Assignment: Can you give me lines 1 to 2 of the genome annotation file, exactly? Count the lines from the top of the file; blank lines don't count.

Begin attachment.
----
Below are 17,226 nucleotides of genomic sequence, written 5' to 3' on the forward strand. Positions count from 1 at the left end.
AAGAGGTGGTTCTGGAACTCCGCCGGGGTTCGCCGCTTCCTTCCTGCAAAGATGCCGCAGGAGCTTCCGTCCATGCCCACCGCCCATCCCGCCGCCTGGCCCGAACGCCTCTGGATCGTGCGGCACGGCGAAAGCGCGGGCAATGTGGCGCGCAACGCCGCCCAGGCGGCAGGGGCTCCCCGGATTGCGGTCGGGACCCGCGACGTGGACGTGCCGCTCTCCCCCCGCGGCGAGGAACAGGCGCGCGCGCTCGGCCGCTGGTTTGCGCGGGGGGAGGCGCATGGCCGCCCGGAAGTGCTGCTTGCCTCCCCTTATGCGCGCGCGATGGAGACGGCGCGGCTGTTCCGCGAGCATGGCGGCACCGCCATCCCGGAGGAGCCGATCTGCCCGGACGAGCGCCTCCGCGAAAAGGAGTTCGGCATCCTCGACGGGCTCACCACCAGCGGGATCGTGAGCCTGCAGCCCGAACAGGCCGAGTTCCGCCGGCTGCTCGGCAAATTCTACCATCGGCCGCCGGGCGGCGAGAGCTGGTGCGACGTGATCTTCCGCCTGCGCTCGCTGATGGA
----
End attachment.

Below are 17,226 nucleotides of genomic sequence, written 5' to 3' on the forward strand. Positions count from 1 at the left end.
AAGAGGTGGTTCTGGAACTCCGCCGGGGTTCGCCGCTTCCTTCCTGCAAAGATGCCGCAGGAGCTTCCGTCCATGCCCACCGCCCATCCCGCCGCCTGGCCCGAACGCCTCTGGATCGTGCGGCACGGCGAAAGCGCGGGCAATGTGGCGCGCAACGCCGCCCAGGCGGCAGGGGCTCCCCGGATTGCGGTCGGGACCCGCGACGTGGACGTGCCGCTCTCCCCCCGCGGCGAGGAACAGGCGCGCGCGCTCGGCCGCTGGTTTGCGCGGGGGGAGGCGCATGGCCGCCCGGAAGTGCTGCTTGCCTCCCCTTATGCGCGCGCGATGGAGACGGCGCGGCTGTTCCGCGAGCATGGCGGCACCGCCATCCCGGAGGAGCCGATCTGCCCGGACGAGCGCCTCCGCGAAAAGGAGTTCGGCATCCTCGACGGGCTCACCACCAGCGGGATCGTGAGCCTGCAGCCCGAACAGGCCGAGTTCCGCCGGCTGCTCGGCAAATTCTACCATCGGCCGCCGGGCGGCGAGAGCTGGTGCGACGTGATCTTCCGCCTGCGCTCGCTGATGGA